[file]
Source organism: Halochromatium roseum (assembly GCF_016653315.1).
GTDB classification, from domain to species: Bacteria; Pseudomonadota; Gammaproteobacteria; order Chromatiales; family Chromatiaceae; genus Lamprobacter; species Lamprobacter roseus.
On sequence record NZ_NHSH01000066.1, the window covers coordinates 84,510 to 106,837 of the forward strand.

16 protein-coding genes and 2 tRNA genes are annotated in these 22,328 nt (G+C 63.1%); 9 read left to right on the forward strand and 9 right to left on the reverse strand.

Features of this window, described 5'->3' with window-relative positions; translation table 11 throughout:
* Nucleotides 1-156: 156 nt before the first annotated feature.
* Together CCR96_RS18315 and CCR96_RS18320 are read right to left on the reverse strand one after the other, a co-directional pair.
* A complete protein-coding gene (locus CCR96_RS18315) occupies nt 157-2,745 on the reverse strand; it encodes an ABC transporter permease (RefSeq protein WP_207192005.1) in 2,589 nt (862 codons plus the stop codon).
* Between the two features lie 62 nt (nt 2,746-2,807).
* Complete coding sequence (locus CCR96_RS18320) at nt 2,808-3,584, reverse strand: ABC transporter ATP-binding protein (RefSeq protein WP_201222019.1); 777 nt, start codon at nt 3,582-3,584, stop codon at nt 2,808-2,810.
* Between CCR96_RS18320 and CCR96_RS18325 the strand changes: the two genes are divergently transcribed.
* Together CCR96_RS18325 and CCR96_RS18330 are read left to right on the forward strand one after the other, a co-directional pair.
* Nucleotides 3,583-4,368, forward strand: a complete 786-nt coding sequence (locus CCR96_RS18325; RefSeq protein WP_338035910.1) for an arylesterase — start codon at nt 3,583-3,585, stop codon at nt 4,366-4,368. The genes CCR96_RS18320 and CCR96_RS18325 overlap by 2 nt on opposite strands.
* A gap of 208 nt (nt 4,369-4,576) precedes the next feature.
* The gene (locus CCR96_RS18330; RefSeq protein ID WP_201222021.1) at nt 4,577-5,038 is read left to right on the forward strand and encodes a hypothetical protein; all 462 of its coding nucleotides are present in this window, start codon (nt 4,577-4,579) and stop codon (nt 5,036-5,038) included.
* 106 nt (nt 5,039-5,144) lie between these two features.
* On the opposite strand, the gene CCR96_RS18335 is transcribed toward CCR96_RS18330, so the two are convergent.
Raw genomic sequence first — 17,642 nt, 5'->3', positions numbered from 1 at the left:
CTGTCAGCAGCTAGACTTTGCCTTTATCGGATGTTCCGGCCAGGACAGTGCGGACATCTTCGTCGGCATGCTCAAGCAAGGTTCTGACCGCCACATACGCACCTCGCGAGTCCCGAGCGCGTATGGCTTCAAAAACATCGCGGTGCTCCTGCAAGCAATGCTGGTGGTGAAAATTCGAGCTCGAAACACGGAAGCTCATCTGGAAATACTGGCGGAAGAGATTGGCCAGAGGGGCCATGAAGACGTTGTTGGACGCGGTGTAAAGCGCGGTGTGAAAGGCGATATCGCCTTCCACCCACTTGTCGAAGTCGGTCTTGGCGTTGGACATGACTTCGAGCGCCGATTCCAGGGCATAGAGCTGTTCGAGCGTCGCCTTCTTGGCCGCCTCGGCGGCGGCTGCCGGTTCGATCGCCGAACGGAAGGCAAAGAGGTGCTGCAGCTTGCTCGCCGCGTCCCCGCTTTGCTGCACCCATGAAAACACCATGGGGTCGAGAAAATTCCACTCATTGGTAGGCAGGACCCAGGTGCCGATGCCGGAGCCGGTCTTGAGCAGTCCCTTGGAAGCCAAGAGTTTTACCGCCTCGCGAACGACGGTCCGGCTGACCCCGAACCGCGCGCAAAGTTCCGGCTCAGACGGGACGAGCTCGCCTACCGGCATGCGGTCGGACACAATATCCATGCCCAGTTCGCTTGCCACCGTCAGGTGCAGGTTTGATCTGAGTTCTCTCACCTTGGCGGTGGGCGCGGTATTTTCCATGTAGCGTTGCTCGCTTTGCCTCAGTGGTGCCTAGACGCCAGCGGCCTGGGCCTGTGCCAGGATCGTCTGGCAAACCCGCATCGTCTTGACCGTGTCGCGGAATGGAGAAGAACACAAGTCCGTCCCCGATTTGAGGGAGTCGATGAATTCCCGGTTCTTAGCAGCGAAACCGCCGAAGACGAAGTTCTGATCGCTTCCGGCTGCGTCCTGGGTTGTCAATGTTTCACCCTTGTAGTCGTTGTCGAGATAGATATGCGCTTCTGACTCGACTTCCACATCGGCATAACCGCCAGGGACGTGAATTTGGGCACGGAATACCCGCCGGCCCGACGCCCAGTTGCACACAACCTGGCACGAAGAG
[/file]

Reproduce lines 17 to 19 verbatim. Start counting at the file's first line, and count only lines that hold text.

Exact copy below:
* On the opposite strand, the gene CCR96_RS18335 is transcribed toward CCR96_RS18330, so the two are convergent.
Raw genomic sequence first — 17,642 nt, 5'->3', positions numbered from 1 at the left:
CTGTCAGCAGCTAGACTTTGCCTTTATCGGATGTTCCGGCCAGGACAGTGCGGACATCTTCGTCGGCATGCTCAAGCAAGGTTCTGACCGCCACATACGCACCTCGCGAGTCCCGAGCGCGTATGGCTTCAAAAACATCGCGGTGCTCCTGCAAGCAATGCTGGTGGTGAAAATTCGAGCTCGAAACACGGAAGCTCATCTGGAAATACTGGCGGAAGAGATTGGCCAGAGGGGCCATGAAGACGTTGTTGGACGCGGTGTAAAGCGCGGTGTGAAAGGCGATATCGCCTTCCACCCACTTGTCGAAGTCGGTCTTGGCGTTGGACATGACTTCGAGCGCCGATTCCAGGGCATAGAGCTGTTCGAGCGTCGCCTTCTTGGCCGCCTCGGCGGCGGCTGCCGGTTCGATCGCCGAACGGAAGGCAAAGAGGTGCTGCAGCTTGCTCGCCGCGTCCCCGCTTTGCTGCACCCATGAAAACACCATGGGGTCGAGAAAATTCCACTCATTGGTAGGCAGGACCCAGGTGCCGATGCCGGAGCCGGTCTTGAGCAGTCCCTTGGAAGCCAAGAGTTTTACCGCCTCGCGAACGACGGTCCGGCTGACCCCGAACCGCGCGCAAAGTTCCGGCTCAGACGGGACGAGCTCGCCTACCGGCATGCGGTCGGACACAATATCCATGCCCAGTTCGCTTGCCACCGTCAGGTGCAGGTTTGATCTGAGTTCTCTCACCTTGGCGGTGGGCGCGGTATTTTCCATGTAGCGTTGCTCGCTTTGCCTCAGTGGTGCCTAGACGCCAGCGGCCTGGGCCTGTGCCAGGATCGTCTGGCAAACCCGCATCGTCTTGACCGTGTCGCGGAATGGAGAAGAACACAAGTCCGTCCCCGATTTGAGGGAGTCGATGAATTCCCGGTTCTTAGCAGCGAAACCGCCGAAGACGAAGTTCTGATCGCTTCCGGCTGCGTCCTGGGTTGTCAATGTTTCACCCTTGTAGTCGTTGTCGAGATAGATATGCGCTTCTGACTCGACTTCCACATCGGCATAACCGCCAGGGACGTGAATTTGGGCACGGAATACCCGCCGGCCCGACGCCCAGTTGCACACAACCTGGCACGAAGAG